3. A lightweight summer cover like a quilt for the bed during the summer. Again I prefer cotton.
  4. A lightweight  comforter for the cold months (the key here is lightweight!) or an electric blanket if you prefer to snuggle under. The more layers you put on your bed, the harder it is to make the bed. I have an alternate down one in white as I have down allergies and down can be heavy.
Everything else in my ra bedroom:

  1. remote controlled fan
  2. flat screen tv mounted on the wall for easy viewing and a no strain neck position along with a dvd or blue ray player.
  3. A solid chair that you can use for sitting or when you need to put your shoes on. I prefer one with arms as they help me to get up and down.
  4. Dressers with big knobs. I use to have a dresser with handles but my fingers often got stuck in the handles. Knobs can be harder to grab but they work better for me personally…no more trapped swollen fingers.  If your current dresser does have tiny knobs you might want to change them out with bigger ones. Use what works best for you. And drawers that don't require two hands are always better then drawers that do.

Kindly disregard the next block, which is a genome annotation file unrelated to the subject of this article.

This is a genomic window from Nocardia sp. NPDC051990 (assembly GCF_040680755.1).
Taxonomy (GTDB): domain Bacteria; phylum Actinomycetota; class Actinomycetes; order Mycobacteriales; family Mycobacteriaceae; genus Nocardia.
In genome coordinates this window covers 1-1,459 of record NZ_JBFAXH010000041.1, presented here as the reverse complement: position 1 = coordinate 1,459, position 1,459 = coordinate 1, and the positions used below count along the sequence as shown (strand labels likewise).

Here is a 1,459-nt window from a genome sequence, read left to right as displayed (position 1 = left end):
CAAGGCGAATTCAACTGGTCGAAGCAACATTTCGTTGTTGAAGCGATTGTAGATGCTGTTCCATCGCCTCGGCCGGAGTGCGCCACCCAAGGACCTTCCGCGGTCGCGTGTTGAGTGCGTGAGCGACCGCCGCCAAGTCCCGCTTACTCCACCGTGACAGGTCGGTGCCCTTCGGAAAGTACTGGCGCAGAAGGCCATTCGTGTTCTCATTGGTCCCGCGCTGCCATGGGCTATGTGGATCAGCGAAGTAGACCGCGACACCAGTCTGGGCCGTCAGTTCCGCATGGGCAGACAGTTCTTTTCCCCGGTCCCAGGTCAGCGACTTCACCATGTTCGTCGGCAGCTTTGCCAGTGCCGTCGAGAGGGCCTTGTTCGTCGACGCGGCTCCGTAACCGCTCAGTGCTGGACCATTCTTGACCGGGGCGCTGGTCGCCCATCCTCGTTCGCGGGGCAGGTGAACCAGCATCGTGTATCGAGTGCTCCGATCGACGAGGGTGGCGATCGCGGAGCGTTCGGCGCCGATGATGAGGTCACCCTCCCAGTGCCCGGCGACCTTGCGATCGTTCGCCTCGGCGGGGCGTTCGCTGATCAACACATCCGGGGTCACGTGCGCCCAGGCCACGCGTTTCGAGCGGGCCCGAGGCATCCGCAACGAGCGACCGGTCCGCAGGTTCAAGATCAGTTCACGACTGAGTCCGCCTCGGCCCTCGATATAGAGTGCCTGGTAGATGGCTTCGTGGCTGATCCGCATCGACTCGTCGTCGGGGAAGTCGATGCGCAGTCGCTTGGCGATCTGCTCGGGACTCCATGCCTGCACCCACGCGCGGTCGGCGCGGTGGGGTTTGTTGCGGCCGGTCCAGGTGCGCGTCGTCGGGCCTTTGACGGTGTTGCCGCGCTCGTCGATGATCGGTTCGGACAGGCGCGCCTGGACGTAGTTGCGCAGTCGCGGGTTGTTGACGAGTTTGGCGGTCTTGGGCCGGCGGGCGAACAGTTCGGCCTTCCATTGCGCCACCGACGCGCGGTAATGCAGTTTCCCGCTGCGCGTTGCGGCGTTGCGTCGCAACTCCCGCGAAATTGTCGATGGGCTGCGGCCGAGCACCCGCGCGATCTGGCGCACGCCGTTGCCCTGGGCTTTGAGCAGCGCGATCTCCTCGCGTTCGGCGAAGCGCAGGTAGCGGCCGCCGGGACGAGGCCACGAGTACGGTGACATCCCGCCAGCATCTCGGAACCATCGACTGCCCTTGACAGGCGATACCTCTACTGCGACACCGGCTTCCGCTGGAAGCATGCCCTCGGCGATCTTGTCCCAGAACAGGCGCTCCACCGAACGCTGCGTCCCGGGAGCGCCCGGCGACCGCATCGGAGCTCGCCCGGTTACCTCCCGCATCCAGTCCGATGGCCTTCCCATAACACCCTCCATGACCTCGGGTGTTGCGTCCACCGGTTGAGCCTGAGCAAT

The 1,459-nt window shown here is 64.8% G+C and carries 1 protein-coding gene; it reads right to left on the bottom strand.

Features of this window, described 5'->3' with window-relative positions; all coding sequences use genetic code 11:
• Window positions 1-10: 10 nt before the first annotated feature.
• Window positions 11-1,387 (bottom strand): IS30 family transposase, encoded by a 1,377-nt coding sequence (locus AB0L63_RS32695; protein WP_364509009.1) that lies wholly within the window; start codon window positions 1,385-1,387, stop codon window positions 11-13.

5. A nightstand with big drawers to fit all of my ra medications, rubbing creams, and pain patches on my side of the bed. Nightstands are great in bedrooms whether you have ra or not but I feel they are essential for people with ra.  Mine also has a nice shelf on the bottom where I keep my current reading materials. If you have small children in your home, you probably shouldn't keep any medications in your night stand where the webbies can get to them.
  6. Lamps with touch control.  I don't have these types of lamps anymore as I have kitties….you get the picture here. I do miss my lamps!
  7. Enough room on the side of your bed where you can leave your slippers on the floor. I must have slippers on my feet at all times when I am in my home. I have bad ra in my feet. To be honest I also keep a pair of sneakers at my bedside because some days my feet are too bad for slippers…I need the running shoes with the support on my feet before I get up and get moving at all.